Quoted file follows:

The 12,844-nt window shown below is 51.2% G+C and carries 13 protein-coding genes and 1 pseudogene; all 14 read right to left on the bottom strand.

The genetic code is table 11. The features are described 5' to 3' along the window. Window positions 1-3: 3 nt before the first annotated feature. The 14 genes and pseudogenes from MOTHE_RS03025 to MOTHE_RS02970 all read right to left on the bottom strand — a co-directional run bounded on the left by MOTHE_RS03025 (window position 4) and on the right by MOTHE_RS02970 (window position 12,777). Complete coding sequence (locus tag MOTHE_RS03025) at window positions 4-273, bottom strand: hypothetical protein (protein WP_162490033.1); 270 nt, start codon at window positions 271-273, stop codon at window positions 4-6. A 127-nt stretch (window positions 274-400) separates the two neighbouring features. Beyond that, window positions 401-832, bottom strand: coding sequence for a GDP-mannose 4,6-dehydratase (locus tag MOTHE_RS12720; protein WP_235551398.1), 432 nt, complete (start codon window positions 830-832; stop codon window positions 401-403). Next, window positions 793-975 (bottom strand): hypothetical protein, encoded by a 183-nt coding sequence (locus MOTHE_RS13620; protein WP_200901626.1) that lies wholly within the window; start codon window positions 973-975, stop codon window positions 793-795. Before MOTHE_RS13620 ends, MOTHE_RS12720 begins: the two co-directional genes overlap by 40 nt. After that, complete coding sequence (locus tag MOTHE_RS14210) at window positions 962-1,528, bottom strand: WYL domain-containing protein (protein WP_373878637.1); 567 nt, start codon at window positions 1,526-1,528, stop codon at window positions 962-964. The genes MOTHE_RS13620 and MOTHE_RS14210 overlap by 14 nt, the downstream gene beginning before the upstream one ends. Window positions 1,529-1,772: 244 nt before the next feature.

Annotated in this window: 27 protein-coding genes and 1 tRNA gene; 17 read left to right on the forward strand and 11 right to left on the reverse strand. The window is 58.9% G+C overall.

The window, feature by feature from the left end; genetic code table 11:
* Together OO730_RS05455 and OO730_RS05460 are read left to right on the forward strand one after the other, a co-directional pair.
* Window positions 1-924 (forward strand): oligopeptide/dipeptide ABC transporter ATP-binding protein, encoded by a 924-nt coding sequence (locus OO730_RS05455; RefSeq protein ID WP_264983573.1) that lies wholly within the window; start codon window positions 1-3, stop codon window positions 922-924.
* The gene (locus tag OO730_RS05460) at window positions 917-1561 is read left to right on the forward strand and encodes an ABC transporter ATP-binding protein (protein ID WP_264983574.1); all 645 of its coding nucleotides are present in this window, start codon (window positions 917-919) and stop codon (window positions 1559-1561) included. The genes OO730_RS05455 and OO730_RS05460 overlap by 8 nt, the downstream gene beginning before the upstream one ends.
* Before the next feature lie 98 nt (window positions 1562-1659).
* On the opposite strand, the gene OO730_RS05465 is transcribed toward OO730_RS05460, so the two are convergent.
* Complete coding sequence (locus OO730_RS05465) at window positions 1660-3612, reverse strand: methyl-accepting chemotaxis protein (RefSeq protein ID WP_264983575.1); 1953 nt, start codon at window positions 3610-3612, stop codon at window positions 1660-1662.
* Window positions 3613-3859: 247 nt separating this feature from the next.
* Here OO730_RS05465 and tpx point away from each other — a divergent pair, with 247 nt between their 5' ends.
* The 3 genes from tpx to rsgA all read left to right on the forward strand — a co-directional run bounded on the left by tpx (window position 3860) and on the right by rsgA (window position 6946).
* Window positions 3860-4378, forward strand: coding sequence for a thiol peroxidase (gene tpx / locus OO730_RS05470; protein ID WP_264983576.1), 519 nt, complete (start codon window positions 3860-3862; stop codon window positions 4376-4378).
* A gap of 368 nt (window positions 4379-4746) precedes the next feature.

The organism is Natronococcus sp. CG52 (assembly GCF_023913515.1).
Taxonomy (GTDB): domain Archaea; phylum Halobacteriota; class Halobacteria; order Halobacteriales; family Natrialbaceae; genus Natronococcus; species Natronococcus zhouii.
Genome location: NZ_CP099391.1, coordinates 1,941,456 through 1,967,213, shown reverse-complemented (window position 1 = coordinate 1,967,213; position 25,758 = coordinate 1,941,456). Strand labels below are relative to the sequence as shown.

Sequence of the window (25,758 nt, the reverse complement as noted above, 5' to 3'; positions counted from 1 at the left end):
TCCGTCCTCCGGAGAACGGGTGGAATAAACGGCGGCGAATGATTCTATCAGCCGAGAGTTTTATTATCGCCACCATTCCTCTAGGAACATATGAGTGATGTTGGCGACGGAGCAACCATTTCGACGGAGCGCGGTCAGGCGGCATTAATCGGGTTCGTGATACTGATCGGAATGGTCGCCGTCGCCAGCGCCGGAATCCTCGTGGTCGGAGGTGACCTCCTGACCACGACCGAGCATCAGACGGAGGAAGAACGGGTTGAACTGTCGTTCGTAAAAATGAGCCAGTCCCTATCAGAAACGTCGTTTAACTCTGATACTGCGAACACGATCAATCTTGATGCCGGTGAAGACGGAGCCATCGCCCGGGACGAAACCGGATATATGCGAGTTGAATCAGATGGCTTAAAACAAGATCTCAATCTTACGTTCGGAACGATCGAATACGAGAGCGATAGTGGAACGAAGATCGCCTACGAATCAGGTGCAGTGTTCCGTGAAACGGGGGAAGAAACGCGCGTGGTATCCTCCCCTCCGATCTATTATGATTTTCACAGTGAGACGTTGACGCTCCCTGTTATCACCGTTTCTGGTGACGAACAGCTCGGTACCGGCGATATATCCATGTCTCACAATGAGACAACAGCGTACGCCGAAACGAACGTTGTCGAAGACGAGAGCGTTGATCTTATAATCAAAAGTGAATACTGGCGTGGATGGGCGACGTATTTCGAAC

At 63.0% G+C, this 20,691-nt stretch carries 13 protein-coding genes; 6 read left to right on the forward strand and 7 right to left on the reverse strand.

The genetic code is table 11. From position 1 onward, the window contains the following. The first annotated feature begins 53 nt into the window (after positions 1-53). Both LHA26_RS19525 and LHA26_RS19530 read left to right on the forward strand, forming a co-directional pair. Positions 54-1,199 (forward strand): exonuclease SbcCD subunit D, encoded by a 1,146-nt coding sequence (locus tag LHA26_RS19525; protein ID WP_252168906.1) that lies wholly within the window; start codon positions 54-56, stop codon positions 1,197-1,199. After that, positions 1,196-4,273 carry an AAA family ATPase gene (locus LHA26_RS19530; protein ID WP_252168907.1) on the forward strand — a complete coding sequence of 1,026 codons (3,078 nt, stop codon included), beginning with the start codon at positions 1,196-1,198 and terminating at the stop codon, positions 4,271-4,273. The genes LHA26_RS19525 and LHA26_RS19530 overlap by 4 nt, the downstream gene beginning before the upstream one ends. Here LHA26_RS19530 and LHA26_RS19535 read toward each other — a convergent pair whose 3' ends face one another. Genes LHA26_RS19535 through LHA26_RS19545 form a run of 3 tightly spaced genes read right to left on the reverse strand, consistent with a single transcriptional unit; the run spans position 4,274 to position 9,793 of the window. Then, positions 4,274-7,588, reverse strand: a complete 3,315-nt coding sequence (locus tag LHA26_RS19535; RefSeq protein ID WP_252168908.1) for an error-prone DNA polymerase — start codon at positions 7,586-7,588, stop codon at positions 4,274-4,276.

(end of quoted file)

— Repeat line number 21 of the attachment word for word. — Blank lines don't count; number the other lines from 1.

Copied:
At 63.0% G+C, this 20,691-nt stretch carries 13 protein-coding genes; 6 read left to right on the forward strand and 7 right to left on the reverse strand.